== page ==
Written by: Al Ewing
Art by: Tom Reilly
Colors by: Jordie Bellaire
Letters by: VC’s Cory Petit
Cover art by: Tom Reilly
Cover price: $3.99
Release date: September 28, 2022
Ant-Man #3 brings the time-hopping adventure into the present as Scott and Cassie Lang take on a mission to “dispose of” Ultron/Hank Pym. Yeah, they mess it up.
Is It Good?
Ant-Man #3 is not bad. The narrative flow has a lot going on and tries to do possibly too much in a standard 22-page comic. On the flip side, we learn what this adventure is all about. The scope of the threat fits with the idea of pulling multiple Ant-Men from across time together. With one issue left, we’ll see if Ewing can stick the landing.
So far, we’ve visited an Ant-Man in different eras of the history of the titular character, with Ewing showcasing his best interpretation of the bearer of the mantle. Now, we catch up with Scott Lang as he’s given a unique task by the Avengers to put the imprisoned Ultron/Hank Pym entity away where nobody will have a prayer of finding him/it. Ewing, again, demonstrates a deft ability to capture the voice and personality of each Ant-Man persona as he creates a spot-on version of Scott Lang.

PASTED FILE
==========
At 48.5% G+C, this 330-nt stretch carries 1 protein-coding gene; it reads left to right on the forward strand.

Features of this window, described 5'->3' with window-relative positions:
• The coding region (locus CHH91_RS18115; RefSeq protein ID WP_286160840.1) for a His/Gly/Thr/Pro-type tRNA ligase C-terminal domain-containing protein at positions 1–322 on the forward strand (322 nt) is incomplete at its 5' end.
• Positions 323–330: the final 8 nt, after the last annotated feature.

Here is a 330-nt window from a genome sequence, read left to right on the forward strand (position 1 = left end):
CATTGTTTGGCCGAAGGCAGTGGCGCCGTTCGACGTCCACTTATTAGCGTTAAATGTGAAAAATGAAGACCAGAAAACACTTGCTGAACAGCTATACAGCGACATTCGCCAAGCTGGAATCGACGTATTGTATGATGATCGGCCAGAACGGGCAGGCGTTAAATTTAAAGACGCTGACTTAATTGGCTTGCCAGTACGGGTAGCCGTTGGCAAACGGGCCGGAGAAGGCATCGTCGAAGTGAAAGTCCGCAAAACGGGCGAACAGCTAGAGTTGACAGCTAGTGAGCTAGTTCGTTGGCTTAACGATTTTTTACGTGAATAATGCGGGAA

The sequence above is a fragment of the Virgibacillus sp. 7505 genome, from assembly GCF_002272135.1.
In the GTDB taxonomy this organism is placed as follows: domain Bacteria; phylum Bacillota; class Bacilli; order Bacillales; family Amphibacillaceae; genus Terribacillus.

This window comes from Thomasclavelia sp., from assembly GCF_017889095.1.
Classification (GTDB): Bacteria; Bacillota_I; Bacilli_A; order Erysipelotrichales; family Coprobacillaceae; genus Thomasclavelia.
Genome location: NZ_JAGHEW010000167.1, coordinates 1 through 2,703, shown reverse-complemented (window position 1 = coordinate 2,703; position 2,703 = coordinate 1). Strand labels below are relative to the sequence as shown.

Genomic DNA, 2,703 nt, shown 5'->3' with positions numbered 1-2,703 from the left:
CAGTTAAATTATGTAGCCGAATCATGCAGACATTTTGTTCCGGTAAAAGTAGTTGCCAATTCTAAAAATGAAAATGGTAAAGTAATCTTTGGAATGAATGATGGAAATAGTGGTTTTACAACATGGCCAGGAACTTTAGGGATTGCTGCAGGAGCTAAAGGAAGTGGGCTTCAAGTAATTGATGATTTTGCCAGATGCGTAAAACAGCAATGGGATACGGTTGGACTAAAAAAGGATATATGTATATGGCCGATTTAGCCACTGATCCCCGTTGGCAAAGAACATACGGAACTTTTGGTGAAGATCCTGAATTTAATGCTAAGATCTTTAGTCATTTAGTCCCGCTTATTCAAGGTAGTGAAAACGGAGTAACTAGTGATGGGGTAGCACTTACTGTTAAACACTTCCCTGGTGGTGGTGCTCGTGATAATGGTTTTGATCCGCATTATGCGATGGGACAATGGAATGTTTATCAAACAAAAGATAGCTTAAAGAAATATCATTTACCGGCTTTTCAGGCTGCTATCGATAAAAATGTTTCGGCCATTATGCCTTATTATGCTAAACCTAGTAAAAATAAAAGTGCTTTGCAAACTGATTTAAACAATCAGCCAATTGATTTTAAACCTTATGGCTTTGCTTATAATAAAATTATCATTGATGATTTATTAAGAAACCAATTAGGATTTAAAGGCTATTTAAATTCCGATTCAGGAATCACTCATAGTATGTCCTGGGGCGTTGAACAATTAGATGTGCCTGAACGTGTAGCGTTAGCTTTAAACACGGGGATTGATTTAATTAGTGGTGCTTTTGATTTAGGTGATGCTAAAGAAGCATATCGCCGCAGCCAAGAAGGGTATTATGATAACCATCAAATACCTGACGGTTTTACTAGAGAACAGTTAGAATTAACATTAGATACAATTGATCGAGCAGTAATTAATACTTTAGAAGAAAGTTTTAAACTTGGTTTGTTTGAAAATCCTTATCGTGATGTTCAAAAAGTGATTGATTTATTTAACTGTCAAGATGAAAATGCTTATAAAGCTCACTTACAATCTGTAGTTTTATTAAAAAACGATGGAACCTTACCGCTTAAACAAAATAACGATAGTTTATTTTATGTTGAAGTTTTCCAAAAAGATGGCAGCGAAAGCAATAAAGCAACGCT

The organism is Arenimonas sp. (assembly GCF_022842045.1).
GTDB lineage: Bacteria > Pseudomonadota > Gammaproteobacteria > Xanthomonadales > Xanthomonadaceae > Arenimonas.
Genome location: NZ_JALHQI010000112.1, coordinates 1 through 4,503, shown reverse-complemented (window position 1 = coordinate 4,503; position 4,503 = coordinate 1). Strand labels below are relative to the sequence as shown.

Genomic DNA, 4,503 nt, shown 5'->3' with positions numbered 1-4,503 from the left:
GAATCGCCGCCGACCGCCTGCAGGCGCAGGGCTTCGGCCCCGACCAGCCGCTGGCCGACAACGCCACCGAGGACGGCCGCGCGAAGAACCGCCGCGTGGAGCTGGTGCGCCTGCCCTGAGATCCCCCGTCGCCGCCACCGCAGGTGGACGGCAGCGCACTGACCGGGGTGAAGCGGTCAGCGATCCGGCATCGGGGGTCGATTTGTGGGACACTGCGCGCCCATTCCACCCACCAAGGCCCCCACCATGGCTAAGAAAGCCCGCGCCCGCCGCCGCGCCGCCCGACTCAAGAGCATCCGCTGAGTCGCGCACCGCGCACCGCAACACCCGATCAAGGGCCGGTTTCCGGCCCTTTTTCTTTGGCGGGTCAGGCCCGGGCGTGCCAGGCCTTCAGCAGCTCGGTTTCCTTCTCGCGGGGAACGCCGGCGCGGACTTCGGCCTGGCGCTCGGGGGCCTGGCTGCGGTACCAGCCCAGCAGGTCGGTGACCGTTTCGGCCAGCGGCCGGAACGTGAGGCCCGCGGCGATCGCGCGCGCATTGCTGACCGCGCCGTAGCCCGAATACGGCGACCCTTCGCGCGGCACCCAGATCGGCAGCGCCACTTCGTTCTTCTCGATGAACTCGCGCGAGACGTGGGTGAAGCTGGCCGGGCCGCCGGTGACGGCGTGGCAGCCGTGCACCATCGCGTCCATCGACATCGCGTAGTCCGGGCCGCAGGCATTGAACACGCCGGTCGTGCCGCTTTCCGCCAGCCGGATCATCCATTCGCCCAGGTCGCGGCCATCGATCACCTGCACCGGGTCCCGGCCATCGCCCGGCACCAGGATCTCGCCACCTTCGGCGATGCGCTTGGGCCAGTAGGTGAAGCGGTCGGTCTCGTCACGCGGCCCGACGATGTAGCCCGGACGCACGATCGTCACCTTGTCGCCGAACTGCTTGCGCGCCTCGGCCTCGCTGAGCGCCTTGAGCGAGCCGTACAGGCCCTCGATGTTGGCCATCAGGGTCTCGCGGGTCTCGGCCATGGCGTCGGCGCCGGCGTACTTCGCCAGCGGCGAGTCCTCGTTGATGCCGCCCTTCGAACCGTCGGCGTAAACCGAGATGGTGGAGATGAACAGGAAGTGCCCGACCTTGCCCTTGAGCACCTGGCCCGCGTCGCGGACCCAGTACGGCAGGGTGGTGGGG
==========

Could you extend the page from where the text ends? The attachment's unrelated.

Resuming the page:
If you’re familiar with Ant-Man and his abilities, you can already guess what the Avengers plan for Ultron/Hank Pym. What you’ll be surprised to find out is that this issue includes a pivotal appearance by Black Ant (an LMD version of Eric O’ Grady) to gum up the works. It’s not yet obvious why future Ant-Man is involved in the quickly blossoming mess, but it makes sense that an Ultron-level threat is enough to go to extraordinary lengths.
That said, the journey from the first page to the last page has a lot going on, and a few scenes feel rushed. Not so rushed that you can’t tell what’s going on, but rushed enough that you feel like the story is playing out at 1.5x speed. Still, Ewing delivers plenty of intrigue to keep you invested in the story, and the last-page cliffhanger is a doozy.
Reilly’s art is generally fine in this issue. The action is energetic, explosive moments look adequately explosive, and Bellaire’s coloring makes use of the most subtle shading techniques I’ve ever seen. Kudos.
About The Reviewer: Gabriel Hernandez is the Publisher & EIC of ComicalOpinions.com, a comics review site dedicated to indie, small, and mid-sized publishers.
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Ant-Man #3 unveils the world-ending threat serious enough to force future Ant-Man to pull resources from across time to stop it. The character interactions are fun, and the overall art is excellent, but the plot tries to do a little too much, making the issue feel rushed. Complete but rushed.